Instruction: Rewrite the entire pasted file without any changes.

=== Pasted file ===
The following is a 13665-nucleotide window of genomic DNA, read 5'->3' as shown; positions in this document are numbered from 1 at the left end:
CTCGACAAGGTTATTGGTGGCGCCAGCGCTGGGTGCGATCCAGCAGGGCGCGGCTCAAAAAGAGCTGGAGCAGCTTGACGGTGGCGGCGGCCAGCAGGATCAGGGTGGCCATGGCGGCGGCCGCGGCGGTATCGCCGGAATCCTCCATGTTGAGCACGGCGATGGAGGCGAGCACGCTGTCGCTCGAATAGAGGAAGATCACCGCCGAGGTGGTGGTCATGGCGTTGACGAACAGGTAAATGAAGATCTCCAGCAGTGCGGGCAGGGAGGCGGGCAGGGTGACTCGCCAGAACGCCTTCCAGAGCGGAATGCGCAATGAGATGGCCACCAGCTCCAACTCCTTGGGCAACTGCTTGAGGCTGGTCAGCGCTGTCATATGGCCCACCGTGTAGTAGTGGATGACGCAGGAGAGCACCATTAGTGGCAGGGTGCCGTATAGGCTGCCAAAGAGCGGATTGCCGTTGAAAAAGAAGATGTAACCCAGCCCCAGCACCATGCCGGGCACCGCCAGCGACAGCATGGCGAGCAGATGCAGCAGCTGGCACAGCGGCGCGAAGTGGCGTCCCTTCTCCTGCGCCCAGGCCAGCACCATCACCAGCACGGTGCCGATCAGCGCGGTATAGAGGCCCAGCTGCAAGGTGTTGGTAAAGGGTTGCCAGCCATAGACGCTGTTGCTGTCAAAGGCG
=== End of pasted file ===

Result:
The following is a 13665-nucleotide window of genomic DNA, read 5'->3' as shown; positions in this document are numbered from 1 at the left end:
CTCGACAAGGTTATTGGTGGCGCCAGCGCTGGGTGCGATCCAGCAGGGCGCGGCTCAAAAAGAGCTGGAGCAGCTTGACGGTGGCGGCGGCCAGCAGGATCAGGGTGGCCATGGCGGCGGCCGCGGCGGTATCGCCGGAATCCTCCATGTTGAGCACGGCGATGGAGGCGAGCACGCTGTCGCTCGAATAGAGGAAGATCACCGCCGAGGTGGTGGTCATGGCGTTGACGAACAGGTAAATGAAGATCTCCAGCAGTGCGGGCAGGGAGGCGGGCAGGGTGACTCGCCAGAACGCCTTCCAGAGCGGAATGCGCAATGAGATGGCCACCAGCTCCAACTCCTTGGGCAACTGCTTGAGGCTGGTCAGCGCTGTCATATGGCCCACCGTGTAGTAGTGGATGACGCAGGAGAGCACCATTAGTGGCAGGGTGCCGTATAGGCTGCCAAAGAGCGGATTGCCGTTGAAAAAGAAGATGTAACCCAGCCCCAGCACCATGCCGGGCACCGCCAGCGACAGCATGGCGAGCAGATGCAGCAGCTGGCACAGCGGCGCGAAGTGGCGTCCCTTCTCCTGCGCCCAGGCCAGCACCATCACCAGCACGGTGCCGATCAGCGCGGTATAGAGGCCCAGCTGCAAGGTGTTGGTAAAGGGTTGCCAGCCATAGACGCTGTTGCTGTCAAAGGCG